This Article reflects on the codes of conduct the United States has devised, and has improvised, during the last ten years of the Twilight War. As the polemics have subsided and policies are regularized for the long haul, I focus only on two major issues—codes for interrogating enemy captives and the code for defining the enemy. As “legal realists” have observed, legal doctrines rarely emerge from classrooms and often not even from courts. This is then a personal history of how these legal policies took shape and evolved. But one of the most important insights to take away from this historical episode was that the advocates for the radically new codes of conduct framed the issue as a legal question—substantively and bureaucratically. Instead of framing the question around what “should” be done, carefully inventorying prior U.S. and foreign experience in detention practices and interrogations and analyzing all the pros and cons, the issue was debated as one of what “can” be done. If it does nothing else, this episode should reveal the dangers implicit in this habit of thought.
The Essay also underscores the policy and even management value of well-defined, politically sustainable guidelines for secret operations to kill enemies and deal with captives. Because the government must entrust intelligence operatives with exceptional power, a fundamental social contract forms. Such a social contract is an essential foundation to granting intelligence agencies and military departments, with thousands of employees conducting many operations around the world, extraordinary powers to intercept communications, break laws in other countries, and even use lethal force to defend the country—all in secret. When the contract is broken, trust breaks down and all sides will lose.
An essential element of the theory of retribution has been missing from courts’ and legal scholars’ analyses. While they have outlined a number of varieties of the theory and fleshed out their nuances, courts and scholars have largely neglected to examine which harms flowing from a criminal offender’s conduct should be considered in determining that offender’s desert. The more remote harms caused by an offender’s conduct, such as the effects of his offenses on the families and friends of their victims or the effects of criminal conduct on society in general, are pervasive in communities across the nation. This Article takes a first look at this overlooked issue of the role that more remote harms should play in sentencing and asserts that accounting for these more remote harms under certain conditions would better reflect the basic tenets of harm-based retributivism—the theory at the heart of many sentencing schemes. The Article acknowledges some of the concerns that considering these harms raises and argues that a proximate causation analysis is essential to limit the harms considered in sentencing while acknowledging the full array of harms caused by criminal conduct. This notion of “proximate retribution” is necessary to rein in criminal liability under the theory.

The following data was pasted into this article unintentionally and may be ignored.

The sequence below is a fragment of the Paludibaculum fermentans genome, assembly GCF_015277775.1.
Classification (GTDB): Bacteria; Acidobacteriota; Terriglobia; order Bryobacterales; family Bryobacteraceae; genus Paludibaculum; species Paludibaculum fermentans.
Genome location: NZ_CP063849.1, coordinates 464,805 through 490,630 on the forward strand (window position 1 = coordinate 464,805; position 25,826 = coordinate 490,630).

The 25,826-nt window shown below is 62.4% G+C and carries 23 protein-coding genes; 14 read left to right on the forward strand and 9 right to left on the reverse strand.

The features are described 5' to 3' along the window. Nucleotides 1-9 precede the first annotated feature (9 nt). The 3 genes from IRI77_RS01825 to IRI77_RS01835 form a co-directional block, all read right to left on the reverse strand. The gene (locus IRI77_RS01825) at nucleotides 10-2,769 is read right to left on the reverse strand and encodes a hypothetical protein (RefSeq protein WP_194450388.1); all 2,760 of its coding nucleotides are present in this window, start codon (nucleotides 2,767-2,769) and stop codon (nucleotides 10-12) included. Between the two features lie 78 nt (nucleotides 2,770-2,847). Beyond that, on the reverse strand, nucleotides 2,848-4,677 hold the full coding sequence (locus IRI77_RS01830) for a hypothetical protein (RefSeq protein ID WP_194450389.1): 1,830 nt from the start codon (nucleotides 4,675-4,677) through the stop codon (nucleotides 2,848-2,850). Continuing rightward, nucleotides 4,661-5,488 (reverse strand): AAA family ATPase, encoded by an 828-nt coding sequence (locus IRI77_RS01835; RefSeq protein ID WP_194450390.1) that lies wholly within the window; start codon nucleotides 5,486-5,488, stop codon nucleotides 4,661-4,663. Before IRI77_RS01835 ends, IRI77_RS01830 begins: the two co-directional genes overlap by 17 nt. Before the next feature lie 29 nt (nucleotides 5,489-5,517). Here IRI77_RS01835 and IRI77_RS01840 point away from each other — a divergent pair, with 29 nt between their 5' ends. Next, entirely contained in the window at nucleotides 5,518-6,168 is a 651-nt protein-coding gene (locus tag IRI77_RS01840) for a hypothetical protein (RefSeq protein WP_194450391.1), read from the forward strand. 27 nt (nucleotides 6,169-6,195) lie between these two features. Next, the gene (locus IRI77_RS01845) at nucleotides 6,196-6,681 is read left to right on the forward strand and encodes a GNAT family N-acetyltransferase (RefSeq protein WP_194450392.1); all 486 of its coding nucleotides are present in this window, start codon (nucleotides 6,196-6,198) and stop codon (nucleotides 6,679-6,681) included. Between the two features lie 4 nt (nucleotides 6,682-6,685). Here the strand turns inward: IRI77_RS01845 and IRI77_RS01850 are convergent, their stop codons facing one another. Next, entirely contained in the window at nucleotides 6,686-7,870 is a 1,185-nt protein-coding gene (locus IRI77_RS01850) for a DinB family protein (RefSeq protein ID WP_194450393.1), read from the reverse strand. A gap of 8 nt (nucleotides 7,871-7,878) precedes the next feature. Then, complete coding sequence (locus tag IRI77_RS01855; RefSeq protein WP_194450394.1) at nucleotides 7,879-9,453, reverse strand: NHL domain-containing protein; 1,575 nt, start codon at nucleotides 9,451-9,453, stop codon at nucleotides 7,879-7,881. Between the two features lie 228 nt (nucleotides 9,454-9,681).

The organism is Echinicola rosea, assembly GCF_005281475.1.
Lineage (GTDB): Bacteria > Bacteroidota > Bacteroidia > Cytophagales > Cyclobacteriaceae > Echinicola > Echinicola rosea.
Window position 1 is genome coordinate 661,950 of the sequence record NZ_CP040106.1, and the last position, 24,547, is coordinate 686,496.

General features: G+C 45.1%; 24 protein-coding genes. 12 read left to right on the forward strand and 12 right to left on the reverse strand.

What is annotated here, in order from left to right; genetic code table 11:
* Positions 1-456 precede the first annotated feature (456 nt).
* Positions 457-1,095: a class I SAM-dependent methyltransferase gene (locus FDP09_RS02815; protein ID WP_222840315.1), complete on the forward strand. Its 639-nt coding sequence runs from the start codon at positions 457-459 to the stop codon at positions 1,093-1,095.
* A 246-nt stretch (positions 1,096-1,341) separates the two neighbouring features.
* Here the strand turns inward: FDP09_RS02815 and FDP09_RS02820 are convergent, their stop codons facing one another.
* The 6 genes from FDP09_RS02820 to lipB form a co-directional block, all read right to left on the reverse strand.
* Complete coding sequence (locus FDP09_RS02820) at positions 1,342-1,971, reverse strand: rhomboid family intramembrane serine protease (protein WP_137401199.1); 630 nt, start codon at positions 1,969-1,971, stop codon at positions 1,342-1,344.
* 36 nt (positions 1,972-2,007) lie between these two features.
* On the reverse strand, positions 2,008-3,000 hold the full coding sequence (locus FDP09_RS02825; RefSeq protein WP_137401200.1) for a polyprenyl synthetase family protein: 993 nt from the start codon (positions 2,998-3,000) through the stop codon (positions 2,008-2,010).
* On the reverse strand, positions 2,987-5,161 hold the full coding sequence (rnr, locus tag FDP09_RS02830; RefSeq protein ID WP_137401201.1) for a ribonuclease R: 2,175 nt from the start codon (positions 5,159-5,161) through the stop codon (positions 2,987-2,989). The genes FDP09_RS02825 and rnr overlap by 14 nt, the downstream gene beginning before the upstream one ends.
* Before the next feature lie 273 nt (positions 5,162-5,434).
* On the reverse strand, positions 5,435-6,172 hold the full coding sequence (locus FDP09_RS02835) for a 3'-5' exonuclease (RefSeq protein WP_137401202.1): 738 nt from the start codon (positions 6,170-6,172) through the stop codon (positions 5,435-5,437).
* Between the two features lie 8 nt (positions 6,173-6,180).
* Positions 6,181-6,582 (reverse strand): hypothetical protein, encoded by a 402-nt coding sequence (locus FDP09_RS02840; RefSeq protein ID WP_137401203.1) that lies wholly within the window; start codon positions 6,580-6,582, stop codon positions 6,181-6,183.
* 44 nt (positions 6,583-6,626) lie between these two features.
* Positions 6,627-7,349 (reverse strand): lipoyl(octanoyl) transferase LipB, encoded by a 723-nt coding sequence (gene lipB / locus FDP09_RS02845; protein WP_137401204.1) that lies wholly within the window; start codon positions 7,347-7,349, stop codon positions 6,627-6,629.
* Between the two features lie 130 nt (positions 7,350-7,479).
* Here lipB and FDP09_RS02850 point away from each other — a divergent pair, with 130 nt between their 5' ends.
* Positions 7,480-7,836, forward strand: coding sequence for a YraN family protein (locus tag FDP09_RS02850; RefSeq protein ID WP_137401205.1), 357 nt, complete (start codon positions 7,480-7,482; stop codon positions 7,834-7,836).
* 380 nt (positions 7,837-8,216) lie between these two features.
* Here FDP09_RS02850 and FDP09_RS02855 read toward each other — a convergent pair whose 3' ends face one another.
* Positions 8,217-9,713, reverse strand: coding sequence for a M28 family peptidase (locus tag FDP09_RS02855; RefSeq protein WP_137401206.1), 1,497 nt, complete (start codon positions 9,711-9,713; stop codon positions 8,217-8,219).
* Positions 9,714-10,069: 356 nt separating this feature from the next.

Across numerous areas of the law—including family law, criminal law, labor law, health law, and other fields—when children are involved, maturity determinations are pivotal to outcomes. Upon reaching maturity, however defined, an individual has access to a range of rights not previously available and is expected to fulfill certain duties. Despite the central importance of maturity, the law’s approach to it has been to consider the concept of maturity in a piecemeal and issue-specific fashion. The result is a legal construct of maturity that is anything but consistent or coherent. For example, every state has a minimum age below which a child is considered not mature enough to consent to sex. However, if money is involved, more than forty states deem that child mature enough to have consented to sex for money and be charged with the crime of prostitution (even if the money is paid to a pimp and the child never sees it). This Article seeks to undertake a holistic assessment of the law’s approach to maturity.
Markers of maturity in the law frequently occur at different points in time. An examination of key indicators of maturity under the law reveals that the law is inconsistent, not only across issues but also within the same issues. Children are deemed mature enough to participate in the polity (e.g., vote) at a different age from when they are deemed mature enough to exercise independent economic power (e.g., work or contract), control their own bodies (e.g., engage in consensual sex), or assume adult social responsibilities (e.g., drink alcohol in public places).
In short, the law provides little clear guidance on how maturity should be understood and treated. Recent research on brain development and the work of cognitive psychologists provide some answers. To date, however, a significant consideration has been largely overlooked—cultural conceptions of maturity. Thus, this Article seeks to bring cultural perspectives on maturity into the dialogue. Ultimately, this Article aims to bring some clarity to the issue of maturity and examine whether cultural practices can inform the legal, policy, and moral questions in the law’s approach to maturity.